DR Congo divided over opposition chief's election
With DR Congo still reeling from the disputed victory of opposition challenger Felix Tshisekedi, the nation's attention turned Friday to the results of the legislative elections to see who will control parliament for the next five years.
In a country that has never known a peaceful transfer of power since gaining independence from Belgium in 1960, Thursday's announcement that an opposition candidate had won the December race to replace President Joseph Kabila was a historic first.
But the legitimacy of Tshisekedi's victory was immediately called into question, with his opposition rival Martin Fayulu, who came a close second, dismissing the result out of hand as an "electoral coup".
And the powerful Catholic Church also said the outcome of the troubled December 30 vote did not tally with data its own observers collected, raising serious questions about the credibility of figures released by the CENI election commission.
The pre-dawn announcement brought thousands of Tshisekedi supporters onto the streets in celebration, while others who had backed Fayulu came out to protest, with five killed in the resulting clashes with police.
"These results have nothing to do with the truth at the ballot box," Fayulu told Radio France International.
At stake is political stewardship of this notoriously unstable central African nation which has a population of some 80 million and covers an area the size of western Europe.
According to the provisional results, Tshisekedi was declared the winner with 38.57 percent, just ahead of Fayulu with 34.8 percent.
Any disputes over the result must be lodged within the next nine days at the Constitutional Court, which will play a decisive role in how such issues are resolved.
Protests turn deadly
Later Friday, CENI was expected to announce the result of the legislative elections which took place on the same day as the presidential poll, with more than 15,000 candidates in the running.
The result will determine who will hold a majority in the 500-seat parliament for the next five years.
The outgoing National Assembly, which took power in 2011, is currently dominated by Kabila supporters who, even ahead of the announcement, were already claiming to have won a majority.
The last two elections in 2006 and 2011, both of which were won by Kabila, were marred by bloodshed, and many fear a repeat of the violence if the result lacks credibility.
Also Friday, the UN Security Council will meet to discuss the situation in DR Congo
In Kinshasa, the news sparked wild celebrations among supporters who converged on the headquarters of Tshisekedi's Union for Democracy and Social Progress (UDPS), singing and dancing at his surprise victory.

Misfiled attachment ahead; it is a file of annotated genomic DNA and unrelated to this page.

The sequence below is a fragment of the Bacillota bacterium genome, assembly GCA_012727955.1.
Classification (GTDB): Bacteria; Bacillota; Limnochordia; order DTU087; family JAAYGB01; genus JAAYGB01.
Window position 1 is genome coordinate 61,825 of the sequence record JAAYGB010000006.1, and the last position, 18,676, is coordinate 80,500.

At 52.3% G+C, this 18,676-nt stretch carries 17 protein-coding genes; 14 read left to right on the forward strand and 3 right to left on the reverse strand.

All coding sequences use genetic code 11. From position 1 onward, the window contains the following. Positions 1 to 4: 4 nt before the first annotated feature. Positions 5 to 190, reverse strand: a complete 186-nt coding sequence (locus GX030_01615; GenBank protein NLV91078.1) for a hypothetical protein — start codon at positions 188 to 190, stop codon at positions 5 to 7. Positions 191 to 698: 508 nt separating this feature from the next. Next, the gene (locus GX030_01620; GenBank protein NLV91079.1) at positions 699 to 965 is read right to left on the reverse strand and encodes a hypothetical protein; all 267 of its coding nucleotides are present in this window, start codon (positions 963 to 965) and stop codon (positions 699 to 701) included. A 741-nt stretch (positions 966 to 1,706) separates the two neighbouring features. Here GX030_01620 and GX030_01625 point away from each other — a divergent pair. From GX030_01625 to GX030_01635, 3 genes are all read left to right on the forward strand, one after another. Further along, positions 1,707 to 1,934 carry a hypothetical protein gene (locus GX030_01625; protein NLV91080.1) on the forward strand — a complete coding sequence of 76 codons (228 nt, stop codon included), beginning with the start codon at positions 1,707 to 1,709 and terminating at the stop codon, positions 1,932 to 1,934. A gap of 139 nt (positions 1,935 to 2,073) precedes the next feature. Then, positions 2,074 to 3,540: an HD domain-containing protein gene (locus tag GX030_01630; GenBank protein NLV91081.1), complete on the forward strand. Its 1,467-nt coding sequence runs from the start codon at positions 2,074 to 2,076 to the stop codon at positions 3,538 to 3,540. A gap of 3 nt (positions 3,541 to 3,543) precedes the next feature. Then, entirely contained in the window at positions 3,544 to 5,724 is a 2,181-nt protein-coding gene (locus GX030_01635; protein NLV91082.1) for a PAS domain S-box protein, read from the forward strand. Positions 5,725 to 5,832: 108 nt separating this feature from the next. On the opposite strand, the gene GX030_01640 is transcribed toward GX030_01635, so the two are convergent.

Speaking to his followers, Tshisekedi -- who has never held high office or even a managerial role -- pledged to work closely with Kabila, describing him as "a partner for democratic change".
But elsewhere the mood was bitter, with angry protests turning deadly in the western city of Kikwit, a Fayulu stronghold, as police sought to break up crowds of demonstrators.
Five civilians died in the unrest, police said on Friday, updating an earlier toll of four dead and denying that two police officers were among the dead.
Doubts of the faithful
In Kinshasa, the Catholic Church openly disputed the election result, saying it "does not correspond with the data collected by our observer mission from polling stations and counting centres."
The Church has long been pressing for the departure of Kabila, who has ruled the country with an iron fist since 2001, well beyond the limit of his final term in December 2016.
Analysts said the Church's perspective would not go unnoticed.
"The Catholic Church's congregation comprises about half the population and is arguably DRC's most influential organisation," said Robert Besseling, executive director of risk consultancy EXX Africa.
"CENCO's word on the election results will therefore be heeded by many Congolese, who suspect the vote remains rigged."
Abroad, the mood was watchful, marked by a noticeable lack of congratulations for Tshisekedi.
Many have eyed the developments in sub-Saharan Africa's largest country with concern, with the United Nations leading calls to avoid violence.
France dismissed Tshisekedi's victory as "not consistent" with the actual results, while the US State Department demanded "clarification" and urged "all stakeholders to remain calm", echoing calls by the European Union and the African Union.
The country has been increasingly on edge over the long-delayed vote while Kabila's hold on power had sparked a political crisis and protests that were bloodily repressed.
Analyst Besseling said the outgoing president had gambled on a power-sharing deal with Tshisekedi, who would now owe "his ascendancy to power to Kabila's control of the electoral commission".